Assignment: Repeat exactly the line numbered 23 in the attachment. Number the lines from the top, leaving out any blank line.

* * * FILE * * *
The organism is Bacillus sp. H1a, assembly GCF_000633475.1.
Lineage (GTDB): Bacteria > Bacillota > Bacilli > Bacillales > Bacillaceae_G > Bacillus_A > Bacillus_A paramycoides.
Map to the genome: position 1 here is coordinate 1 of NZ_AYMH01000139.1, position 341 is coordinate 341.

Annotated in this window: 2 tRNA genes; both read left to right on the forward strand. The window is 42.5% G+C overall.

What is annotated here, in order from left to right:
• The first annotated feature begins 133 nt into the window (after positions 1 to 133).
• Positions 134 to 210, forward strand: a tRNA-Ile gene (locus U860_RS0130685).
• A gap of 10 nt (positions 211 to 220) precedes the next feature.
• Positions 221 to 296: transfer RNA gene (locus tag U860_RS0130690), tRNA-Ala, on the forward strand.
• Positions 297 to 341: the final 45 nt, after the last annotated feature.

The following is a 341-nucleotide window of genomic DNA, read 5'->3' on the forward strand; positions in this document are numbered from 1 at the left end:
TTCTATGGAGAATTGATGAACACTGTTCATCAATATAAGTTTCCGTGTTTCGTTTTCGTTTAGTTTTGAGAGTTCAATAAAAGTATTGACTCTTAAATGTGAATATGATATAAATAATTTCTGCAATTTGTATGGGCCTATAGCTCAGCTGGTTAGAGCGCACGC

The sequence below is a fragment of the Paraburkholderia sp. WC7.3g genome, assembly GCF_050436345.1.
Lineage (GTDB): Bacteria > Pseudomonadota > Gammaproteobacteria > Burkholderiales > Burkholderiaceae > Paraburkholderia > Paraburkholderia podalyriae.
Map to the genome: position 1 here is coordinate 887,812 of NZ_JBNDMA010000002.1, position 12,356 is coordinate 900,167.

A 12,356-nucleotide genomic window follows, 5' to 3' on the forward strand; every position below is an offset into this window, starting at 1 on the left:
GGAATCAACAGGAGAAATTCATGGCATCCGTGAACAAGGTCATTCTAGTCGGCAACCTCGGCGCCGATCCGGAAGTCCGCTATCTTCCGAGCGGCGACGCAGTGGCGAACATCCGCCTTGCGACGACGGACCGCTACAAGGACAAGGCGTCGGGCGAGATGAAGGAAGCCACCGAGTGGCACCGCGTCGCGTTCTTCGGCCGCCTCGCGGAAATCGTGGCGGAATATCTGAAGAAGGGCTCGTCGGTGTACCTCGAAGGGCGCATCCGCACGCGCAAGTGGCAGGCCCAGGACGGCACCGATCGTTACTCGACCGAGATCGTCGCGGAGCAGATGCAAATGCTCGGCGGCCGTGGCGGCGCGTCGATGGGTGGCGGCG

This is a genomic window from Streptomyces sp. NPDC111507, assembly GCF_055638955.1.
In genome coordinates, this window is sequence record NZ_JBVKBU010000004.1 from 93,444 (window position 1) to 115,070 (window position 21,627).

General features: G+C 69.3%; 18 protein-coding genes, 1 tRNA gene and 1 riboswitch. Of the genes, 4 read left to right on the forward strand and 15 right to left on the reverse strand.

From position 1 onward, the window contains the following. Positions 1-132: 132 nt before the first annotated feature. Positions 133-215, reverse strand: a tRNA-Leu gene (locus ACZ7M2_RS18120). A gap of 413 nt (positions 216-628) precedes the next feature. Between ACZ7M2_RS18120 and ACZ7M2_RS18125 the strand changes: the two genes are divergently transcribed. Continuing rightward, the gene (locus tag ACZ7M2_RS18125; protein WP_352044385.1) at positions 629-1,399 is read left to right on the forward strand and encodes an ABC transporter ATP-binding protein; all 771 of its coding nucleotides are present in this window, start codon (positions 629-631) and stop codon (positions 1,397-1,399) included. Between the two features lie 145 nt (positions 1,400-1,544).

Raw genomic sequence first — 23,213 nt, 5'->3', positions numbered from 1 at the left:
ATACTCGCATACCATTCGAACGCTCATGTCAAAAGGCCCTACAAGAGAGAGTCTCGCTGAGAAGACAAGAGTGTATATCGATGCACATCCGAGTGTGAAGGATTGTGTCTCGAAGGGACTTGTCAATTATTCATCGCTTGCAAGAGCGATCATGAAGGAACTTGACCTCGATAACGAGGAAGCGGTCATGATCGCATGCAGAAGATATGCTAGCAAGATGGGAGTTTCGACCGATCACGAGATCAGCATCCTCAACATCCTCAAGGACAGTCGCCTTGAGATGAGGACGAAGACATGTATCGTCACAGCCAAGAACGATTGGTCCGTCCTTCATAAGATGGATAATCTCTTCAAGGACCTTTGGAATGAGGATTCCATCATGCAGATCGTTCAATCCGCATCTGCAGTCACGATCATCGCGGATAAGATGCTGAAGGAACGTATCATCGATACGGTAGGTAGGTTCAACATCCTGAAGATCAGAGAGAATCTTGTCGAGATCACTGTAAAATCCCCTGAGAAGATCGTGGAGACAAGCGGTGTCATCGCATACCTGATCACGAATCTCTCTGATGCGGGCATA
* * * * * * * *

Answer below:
ATACTCGCATACCATTCGAACGCTCATGTCAAAAGGCCCTACAAGAGAGAGTCTCGCTGAGAAGACAAGAGTGTATATCGATGCACATCCGAGTGTGAAGGATTGTGTCTCGAAGGGACTTGTCAATTATTCATCGCTTGCAAGAGCGATCATGAAGGAACTTGACCTCGATAACGAGGAAGCGGTCATGATCGCATGCAGAAGATATGCTAGCAAGATGGGAGTTTCGACCGATCACGAGATCAGCATCCTCAACATCCTCAAGGACAGTCGCCTTGAGATGAGGACGAAGACATGTATCGTCACAGCCAAGAACGATTGGTCCGTCCTTCATAAGATGGATAATCTCTTCAAGGACCTTTGGAATGAGGATTCCATCATGCAGATCGTTCAATCCGCATCTGCAGTCACGATCATCGCGGATAAGATGCTGAAGGAACGTATCATCGATACGGTAGGTAGGTTCAACATCCTGAAGATCAGAGAGAATCTTGTCGAGATCACTGTAAAATCCCCTGAGAAGATCGTGGAGACAAGCGGTGTCATCGCATACCTGATCACGAATCTCTCTGATGCGGGCATA